David Hudson has some news from Germany about a controversial episode built around the local release of the highly-anticipated film, Der Baader Meinhof Komplex. As Hudson points out, rather than eliminate any advance press screenings and prevent bad word-of-mouth, the film’s studio has taken a decidedly aggressive step:
In order to attend a preview screening this week of Baader Meinhof, journalists had to sign a contract with terms that, despite both companies’ protestations, can only be described as unprecedented. The film opens on September 25; if a journalist writes about the movie or even speaks about it with a third party – friends, colleagues, what have you – before September 17, a fine will be imposed: 100,000 euros, to be split between the journalist’s employer and the journalist him/herself – personally. 50K each.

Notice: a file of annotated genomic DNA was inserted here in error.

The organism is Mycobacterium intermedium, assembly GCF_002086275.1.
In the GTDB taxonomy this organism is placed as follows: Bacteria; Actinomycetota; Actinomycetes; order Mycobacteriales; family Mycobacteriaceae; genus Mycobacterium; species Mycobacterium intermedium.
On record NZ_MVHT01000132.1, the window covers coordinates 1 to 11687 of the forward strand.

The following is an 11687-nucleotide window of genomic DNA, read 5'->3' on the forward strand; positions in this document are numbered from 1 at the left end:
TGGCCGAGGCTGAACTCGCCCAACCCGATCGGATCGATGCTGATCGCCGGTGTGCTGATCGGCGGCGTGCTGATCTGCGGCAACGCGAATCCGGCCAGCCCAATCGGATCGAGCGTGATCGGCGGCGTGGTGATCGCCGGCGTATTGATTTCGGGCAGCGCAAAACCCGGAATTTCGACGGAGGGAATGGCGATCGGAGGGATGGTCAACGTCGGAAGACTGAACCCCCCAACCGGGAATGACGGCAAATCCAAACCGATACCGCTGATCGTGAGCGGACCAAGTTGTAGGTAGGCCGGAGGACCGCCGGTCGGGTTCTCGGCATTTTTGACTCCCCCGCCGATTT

In an August with little else going on in the entertainment biz, this one false move has kicked up precisely the sort of coverage it was meant to dissuade, rousing a formal protest from the Deutscher Journalisten-Verband and stories from Franz Baden in the Süddeutsche Zeitung, Sonja Pohlmann in Der Tagesspiegel, Hanns-Georg Rodek in the Berliner Morgenpost and Die Welt and Volker Behrens in the Hamburger Abendblatt.